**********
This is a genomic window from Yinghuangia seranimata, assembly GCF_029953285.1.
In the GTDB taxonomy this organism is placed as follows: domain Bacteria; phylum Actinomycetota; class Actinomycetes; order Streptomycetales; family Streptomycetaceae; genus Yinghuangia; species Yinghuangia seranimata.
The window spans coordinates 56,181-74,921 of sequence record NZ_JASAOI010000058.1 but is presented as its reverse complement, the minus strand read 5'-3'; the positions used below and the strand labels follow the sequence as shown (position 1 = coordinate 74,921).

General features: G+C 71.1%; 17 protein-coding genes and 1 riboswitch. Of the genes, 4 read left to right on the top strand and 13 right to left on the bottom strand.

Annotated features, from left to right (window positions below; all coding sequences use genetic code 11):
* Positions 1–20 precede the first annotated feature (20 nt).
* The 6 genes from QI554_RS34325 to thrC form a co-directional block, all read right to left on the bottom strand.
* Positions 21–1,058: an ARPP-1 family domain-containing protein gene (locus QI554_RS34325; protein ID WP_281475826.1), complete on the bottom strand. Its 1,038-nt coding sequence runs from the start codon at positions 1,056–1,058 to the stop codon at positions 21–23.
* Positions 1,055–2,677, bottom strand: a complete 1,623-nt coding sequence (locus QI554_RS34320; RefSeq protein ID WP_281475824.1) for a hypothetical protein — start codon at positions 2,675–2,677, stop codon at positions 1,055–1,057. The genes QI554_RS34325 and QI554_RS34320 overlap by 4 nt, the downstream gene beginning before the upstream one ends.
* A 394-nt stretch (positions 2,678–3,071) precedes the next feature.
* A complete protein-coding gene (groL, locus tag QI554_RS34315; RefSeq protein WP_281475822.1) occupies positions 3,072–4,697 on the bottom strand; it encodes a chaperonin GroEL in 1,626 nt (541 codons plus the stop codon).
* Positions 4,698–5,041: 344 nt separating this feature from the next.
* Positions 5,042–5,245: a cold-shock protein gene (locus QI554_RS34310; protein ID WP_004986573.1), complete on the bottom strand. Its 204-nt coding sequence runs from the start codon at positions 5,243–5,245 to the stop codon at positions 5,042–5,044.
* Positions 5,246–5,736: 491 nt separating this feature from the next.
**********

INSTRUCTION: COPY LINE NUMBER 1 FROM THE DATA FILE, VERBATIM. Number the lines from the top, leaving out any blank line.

This is a genomic window from Yinghuangia seranimata, assembly GCF_029953285.1.